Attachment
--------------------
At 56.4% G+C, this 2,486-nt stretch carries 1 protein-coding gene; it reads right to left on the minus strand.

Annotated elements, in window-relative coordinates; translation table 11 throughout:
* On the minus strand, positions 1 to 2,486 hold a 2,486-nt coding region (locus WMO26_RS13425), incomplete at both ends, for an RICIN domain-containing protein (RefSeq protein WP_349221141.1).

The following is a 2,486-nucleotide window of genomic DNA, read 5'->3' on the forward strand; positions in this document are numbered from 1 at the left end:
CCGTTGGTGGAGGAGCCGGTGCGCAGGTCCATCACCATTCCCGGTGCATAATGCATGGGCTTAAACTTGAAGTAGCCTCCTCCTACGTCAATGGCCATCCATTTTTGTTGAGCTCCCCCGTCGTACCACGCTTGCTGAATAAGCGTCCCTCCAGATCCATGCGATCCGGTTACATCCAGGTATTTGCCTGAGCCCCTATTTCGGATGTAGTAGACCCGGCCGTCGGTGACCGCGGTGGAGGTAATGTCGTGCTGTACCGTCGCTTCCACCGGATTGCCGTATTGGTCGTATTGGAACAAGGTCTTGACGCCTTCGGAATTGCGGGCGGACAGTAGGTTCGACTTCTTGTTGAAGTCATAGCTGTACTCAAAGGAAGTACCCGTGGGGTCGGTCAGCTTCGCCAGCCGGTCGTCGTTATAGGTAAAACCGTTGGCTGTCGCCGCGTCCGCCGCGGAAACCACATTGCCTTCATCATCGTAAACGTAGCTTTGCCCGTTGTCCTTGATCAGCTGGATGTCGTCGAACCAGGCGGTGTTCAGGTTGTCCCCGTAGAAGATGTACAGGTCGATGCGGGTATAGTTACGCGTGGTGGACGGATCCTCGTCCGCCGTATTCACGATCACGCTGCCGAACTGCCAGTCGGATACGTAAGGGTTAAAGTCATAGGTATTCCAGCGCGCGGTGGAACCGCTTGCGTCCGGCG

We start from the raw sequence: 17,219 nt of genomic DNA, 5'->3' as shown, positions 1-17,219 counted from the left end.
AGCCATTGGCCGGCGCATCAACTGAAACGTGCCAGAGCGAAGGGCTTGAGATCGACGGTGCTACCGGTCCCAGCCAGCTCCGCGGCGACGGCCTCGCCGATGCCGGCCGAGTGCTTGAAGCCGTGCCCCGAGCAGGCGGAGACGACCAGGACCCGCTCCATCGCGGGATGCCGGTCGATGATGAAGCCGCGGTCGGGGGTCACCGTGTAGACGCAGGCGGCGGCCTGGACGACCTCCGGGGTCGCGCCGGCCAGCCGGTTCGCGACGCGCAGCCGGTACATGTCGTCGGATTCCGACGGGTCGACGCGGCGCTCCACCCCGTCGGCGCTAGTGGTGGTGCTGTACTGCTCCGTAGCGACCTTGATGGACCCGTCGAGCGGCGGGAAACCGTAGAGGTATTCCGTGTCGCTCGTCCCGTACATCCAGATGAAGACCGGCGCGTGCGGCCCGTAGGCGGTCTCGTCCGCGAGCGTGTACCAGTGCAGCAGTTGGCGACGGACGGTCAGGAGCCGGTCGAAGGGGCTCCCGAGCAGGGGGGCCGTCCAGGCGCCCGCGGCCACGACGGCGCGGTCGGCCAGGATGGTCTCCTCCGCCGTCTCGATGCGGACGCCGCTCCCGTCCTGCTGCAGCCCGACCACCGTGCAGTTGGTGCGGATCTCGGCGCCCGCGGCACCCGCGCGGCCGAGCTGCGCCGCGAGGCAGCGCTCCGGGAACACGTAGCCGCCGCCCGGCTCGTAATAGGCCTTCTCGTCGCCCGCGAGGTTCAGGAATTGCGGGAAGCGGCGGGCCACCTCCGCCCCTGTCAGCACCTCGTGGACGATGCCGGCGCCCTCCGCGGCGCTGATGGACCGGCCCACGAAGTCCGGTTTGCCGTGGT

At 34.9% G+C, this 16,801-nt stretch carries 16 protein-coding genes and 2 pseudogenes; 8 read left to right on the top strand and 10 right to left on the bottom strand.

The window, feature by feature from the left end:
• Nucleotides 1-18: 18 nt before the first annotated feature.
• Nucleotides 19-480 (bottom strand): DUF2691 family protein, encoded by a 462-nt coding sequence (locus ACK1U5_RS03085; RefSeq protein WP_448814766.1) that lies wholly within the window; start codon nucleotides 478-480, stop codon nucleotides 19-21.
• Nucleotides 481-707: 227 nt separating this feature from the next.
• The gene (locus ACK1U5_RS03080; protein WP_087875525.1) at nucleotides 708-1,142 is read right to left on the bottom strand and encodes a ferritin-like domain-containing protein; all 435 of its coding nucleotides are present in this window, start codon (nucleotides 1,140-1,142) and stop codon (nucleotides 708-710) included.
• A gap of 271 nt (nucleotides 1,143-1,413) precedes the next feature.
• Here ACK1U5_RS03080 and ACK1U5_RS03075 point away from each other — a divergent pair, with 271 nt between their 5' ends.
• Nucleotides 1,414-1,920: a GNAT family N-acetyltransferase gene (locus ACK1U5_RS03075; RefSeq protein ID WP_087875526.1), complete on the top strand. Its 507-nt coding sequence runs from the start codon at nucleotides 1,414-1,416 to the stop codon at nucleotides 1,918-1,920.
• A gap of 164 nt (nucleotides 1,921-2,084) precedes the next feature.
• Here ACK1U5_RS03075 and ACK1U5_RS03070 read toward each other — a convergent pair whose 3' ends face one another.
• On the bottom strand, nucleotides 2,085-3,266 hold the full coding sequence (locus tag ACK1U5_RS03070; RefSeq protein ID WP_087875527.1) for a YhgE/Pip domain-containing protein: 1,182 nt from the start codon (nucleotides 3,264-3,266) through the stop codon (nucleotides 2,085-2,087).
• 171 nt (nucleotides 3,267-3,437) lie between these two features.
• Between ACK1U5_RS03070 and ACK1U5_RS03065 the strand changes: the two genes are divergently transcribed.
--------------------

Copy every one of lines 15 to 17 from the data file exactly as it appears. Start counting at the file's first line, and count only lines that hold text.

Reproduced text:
• Here ACK1U5_RS03080 and ACK1U5_RS03075 point away from each other — a divergent pair, with 271 nt between their 5' ends.
• Nucleotides 1,414-1,920: a GNAT family N-acetyltransferase gene (locus ACK1U5_RS03075; RefSeq protein ID WP_087875526.1), complete on the top strand. Its 507-nt coding sequence runs from the start codon at nucleotides 1,414-1,416 to the stop codon at nucleotides 1,918-1,920.
• A gap of 164 nt (nucleotides 1,921-2,084) precedes the next feature.